When writer Alan Paul’s wife was offered a job as the Wall Street Journal’s China bureau chief, a job that would require the family to relocate to Beijing for 3 years, his father told him “You can’t say no to this.” Paul admits that the two of them had begun to be restless in what he refers to as a “velvet-lined rut” and what the back cover calls “their staid suburban existence.” So, with that heady combination of excitement and nausea-inducing fear that is familiar to all expatriates, they packed up their 3 kids, then 7, 4, and 2, and headed off into the great unknown.
He writes of adjusting to what he terms Ex-Pat land, a place where you can have round-the-clock help in your homes and yet pay extravagantly for Hershey’s syrup, where your kids wear uniforms and go to a British school and you take your life in your hands every time you get behind the wheel of a car, where a visit to a zoo meant their three blonde children got more attention than the animals. He chooses to be as involved in the local life as possible, taking Chinese lessons and spending time with local friends as much as possible, and shopping in the local market which is eventually bulldozed to make way for the 2008 Olympics.
At first, Paul struggles a bit with being the “trailing spouse,” but he soon finds himself writing a blog (The Expat Life) and a weekly column for the Wall Street Journal, for which he wins an award. And he forms a band with a Chinese musician named Woodie Wu. (The natural name for this band? The Woodie Alan. Of course!). Paul was already involved in music; he was a writer for various publications like Guitar World and Slam, but had never really pushed himself in his own development as a musician. Suddenly he finds himself playing with serious musicians, fronting what is soon called “Beijing’s premier blues and jam band.” His descriptions of his time with them, touring China and playing several music festivals to enormous acclaim, hanging out in hotels and eating meals in the middle of the night while they have to translate between themselves, form the heart of the memoir. In choosing to leave the safety of home and venture to another culture, Paul finds that he has the courage to leave the safety of the audience and enter the spotlight. His experience of forming a successful band is life-changing.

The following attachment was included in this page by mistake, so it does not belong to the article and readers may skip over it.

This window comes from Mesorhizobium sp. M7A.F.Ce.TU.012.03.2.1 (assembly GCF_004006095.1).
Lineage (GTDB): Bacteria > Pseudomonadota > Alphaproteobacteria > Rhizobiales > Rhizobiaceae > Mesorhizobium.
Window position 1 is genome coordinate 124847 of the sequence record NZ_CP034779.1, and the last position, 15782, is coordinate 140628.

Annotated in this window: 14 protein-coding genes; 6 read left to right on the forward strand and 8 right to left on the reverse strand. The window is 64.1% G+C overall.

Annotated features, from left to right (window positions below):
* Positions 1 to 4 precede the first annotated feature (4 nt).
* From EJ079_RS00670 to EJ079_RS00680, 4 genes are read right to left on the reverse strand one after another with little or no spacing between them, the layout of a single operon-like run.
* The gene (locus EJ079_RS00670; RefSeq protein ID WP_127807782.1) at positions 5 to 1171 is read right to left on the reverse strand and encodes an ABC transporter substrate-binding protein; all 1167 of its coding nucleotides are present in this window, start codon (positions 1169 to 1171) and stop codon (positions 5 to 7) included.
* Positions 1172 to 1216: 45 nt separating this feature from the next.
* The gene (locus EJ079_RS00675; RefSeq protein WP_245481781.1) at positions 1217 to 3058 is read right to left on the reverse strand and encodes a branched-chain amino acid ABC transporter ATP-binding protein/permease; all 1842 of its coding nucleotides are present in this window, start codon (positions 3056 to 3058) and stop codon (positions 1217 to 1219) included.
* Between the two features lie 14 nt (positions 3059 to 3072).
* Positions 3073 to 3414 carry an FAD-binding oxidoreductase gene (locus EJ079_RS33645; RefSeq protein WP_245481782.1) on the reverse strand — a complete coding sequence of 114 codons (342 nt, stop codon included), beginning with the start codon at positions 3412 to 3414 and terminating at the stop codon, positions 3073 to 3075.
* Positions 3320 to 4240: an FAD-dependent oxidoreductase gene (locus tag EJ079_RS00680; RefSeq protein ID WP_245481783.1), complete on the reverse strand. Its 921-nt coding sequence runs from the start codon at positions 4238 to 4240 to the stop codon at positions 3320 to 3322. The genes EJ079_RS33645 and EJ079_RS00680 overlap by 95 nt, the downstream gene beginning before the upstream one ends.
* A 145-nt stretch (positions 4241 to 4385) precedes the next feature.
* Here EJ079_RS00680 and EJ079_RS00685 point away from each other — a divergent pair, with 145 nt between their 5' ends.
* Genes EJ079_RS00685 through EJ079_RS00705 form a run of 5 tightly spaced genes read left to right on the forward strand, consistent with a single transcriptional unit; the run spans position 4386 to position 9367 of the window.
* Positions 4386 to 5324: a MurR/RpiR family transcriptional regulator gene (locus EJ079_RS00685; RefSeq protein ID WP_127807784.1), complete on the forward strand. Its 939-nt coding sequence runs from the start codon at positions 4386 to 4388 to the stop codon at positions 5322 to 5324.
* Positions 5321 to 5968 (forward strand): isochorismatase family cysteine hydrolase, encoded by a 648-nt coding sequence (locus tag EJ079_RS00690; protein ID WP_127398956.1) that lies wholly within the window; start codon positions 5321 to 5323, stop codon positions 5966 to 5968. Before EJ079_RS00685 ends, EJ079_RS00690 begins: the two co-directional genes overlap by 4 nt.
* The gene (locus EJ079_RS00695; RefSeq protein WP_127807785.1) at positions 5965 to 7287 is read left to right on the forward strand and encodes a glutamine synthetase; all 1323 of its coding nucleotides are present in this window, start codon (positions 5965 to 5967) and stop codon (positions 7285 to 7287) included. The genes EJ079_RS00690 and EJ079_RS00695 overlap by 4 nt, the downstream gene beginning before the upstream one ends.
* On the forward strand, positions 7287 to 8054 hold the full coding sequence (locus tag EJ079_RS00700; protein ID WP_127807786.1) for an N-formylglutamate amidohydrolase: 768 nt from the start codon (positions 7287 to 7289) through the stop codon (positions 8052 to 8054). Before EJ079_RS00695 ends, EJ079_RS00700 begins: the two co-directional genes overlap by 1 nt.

From my own perspective, I appreciated his tales of expat life, as it’s one I’m very familiar with. Although at first glance there wouldn’t seem to be much similarity between the teeming metropolis of Beijing, China, and Nouakchott, Mauritania, where goats and camels roam the unpaved sandy streets, I think that anyone who leaves his home culture to enter as fully as possible into another will experience certain similarities, no matter how different the surface may look. I especially enjoyed glimpses into their family life, as his kids make major adjustments and only realize when they visit their old American home how far they’ve come. And, as Paul discovers in Big in China: My Unlikely Adventures Raising a Family, Playing the Blues, and Becoming a Star in Beijing, entering a new culture can give you a new chance to realize your dreams, to spread your wings, to start afresh in a way you hadn’t dreamed you could.
My one complaint with the book is that I feel Paul had a hard time deciding which events to focus on, and the result is a bit like a smorgasbord, with a smattering of everything. He’s got enough material here to write a book on his family’s adjustments and travels round China, and another one on his successful band and what the formation and existence of that band meant to him personally. I often wanted him to go deeper, to go into more detail. I assume he didn’t want to write a thousand pages and I appreciate that, but I did feel I wanted more.
Nonetheless, Big in China: My Unlikely Adventures Raising a Family, Playing the Blues, and Becoming a Star in Beijing is a fascinating memoir and travel adventure; I thoroughly enjoyed it and highly recommend it.
Here’s Woodie Alan performing the studio version of their hit song Beijing Blues:
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Elizabeth hasn’t been to China, yet, but she’s certainly experienced life in Ex-Pat Land. Read more of her adventures overseas at her blog www.planetnomad.wordpress.com.